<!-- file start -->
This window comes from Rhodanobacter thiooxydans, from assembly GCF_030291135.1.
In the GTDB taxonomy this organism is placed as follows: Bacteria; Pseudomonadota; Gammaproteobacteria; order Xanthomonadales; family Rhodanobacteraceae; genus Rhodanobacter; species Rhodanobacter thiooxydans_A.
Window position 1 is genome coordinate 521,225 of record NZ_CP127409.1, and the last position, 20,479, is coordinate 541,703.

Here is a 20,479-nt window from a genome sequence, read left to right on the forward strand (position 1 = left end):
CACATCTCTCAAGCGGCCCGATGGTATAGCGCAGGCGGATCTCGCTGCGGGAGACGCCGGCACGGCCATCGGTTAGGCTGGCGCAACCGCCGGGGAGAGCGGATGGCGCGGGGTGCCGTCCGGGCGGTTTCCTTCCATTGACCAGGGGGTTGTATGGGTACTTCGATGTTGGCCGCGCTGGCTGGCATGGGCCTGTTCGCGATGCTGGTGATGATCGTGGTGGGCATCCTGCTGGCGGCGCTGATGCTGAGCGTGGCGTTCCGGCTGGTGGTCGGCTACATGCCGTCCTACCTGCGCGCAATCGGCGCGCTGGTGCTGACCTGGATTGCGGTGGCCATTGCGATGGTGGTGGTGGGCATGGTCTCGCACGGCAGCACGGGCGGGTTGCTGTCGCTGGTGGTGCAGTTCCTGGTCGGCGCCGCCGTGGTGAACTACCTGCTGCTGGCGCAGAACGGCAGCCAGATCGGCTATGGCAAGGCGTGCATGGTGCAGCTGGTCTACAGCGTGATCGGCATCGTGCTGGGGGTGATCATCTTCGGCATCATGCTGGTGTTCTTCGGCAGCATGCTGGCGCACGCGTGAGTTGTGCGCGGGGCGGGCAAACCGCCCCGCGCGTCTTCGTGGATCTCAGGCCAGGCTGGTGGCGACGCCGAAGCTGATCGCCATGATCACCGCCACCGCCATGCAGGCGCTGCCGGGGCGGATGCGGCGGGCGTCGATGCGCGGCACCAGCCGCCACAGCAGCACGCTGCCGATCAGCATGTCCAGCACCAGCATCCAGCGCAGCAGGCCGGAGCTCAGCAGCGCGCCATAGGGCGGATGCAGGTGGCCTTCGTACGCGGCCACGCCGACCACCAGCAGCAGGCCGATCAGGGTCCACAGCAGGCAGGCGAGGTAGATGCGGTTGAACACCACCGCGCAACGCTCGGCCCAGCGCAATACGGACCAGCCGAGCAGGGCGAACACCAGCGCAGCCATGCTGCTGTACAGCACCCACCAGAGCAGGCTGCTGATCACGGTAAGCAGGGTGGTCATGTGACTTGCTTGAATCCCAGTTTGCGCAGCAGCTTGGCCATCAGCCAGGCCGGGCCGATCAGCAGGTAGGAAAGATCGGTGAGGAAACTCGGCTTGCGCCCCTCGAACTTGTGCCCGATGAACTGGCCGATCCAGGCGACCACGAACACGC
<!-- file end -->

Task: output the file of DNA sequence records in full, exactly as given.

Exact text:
This window comes from Rhodanobacter thiooxydans, from assembly GCF_030291135.1.
In the GTDB taxonomy this organism is placed as follows: Bacteria; Pseudomonadota; Gammaproteobacteria; order Xanthomonadales; family Rhodanobacteraceae; genus Rhodanobacter; species Rhodanobacter thiooxydans_A.
Window position 1 is genome coordinate 521,225 of record NZ_CP127409.1, and the last position, 20,479, is coordinate 541,703.

Here is a 20,479-nt window from a genome sequence, read left to right on the forward strand (position 1 = left end):
CACATCTCTCAAGCGGCCCGATGGTATAGCGCAGGCGGATCTCGCTGCGGGAGACGCCGGCACGGCCATCGGTTAGGCTGGCGCAACCGCCGGGGAGAGCGGATGGCGCGGGGTGCCGTCCGGGCGGTTTCCTTCCATTGACCAGGGGGTTGTATGGGTACTTCGATGTTGGCCGCGCTGGCTGGCATGGGCCTGTTCGCGATGCTGGTGATGATCGTGGTGGGCATCCTGCTGGCGGCGCTGATGCTGAGCGTGGCGTTCCGGCTGGTGGTCGGCTACATGCCGTCCTACCTGCGCGCAATCGGCGCGCTGGTGCTGACCTGGATTGCGGTGGCCATTGCGATGGTGGTGGTGGGCATGGTCTCGCACGGCAGCACGGGCGGGTTGCTGTCGCTGGTGGTGCAGTTCCTGGTCGGCGCCGCCGTGGTGAACTACCTGCTGCTGGCGCAGAACGGCAGCCAGATCGGCTATGGCAAGGCGTGCATGGTGCAGCTGGTCTACAGCGTGATCGGCATCGTGCTGGGGGTGATCATCTTCGGCATCATGCTGGTGTTCTTCGGCAGCATGCTGGCGCACGCGTGAGTTGTGCGCGGGGCGGGCAAACCGCCCCGCGCGTCTTCGTGGATCTCAGGCCAGGCTGGTGGCGACGCCGAAGCTGATCGCCATGATCACCGCCACCGCCATGCAGGCGCTGCCGGGGCGGATGCGGCGGGCGTCGATGCGCGGCACCAGCCGCCACAGCAGCACGCTGCCGATCAGCATGTCCAGCACCAGCATCCAGCGCAGCAGGCCGGAGCTCAGCAGCGCGCCATAGGGCGGATGCAGGTGGCCTTCGTACGCGGCCACGCCGACCACCAGCAGCAGGCCGATCAGGGTCCACAGCAGGCAGGCGAGGTAGATGCGGTTGAACACCACCGCGCAACGCTCGGCCCAGCGCAATACGGACCAGCCGAGCAGGGCGAACACCAGCGCAGCCATGCTGCTGTACAGCACCCACCAGAGCAGGCTGCTGATCACGGTAAGCAGGGTGGTCATGTGACTTGCTTGAATCCCAGTTTGCGCAGCAGCTTGGCCATCAGCCAGGCCGGGCCGATCAGCAGGTAGGAAAGATCGGTGAGGAAACTCGGCTTGCGCCCCTCGAACTTGTGCCCGATGAACTGGCCGATCCAGGCGACCACGAACACGC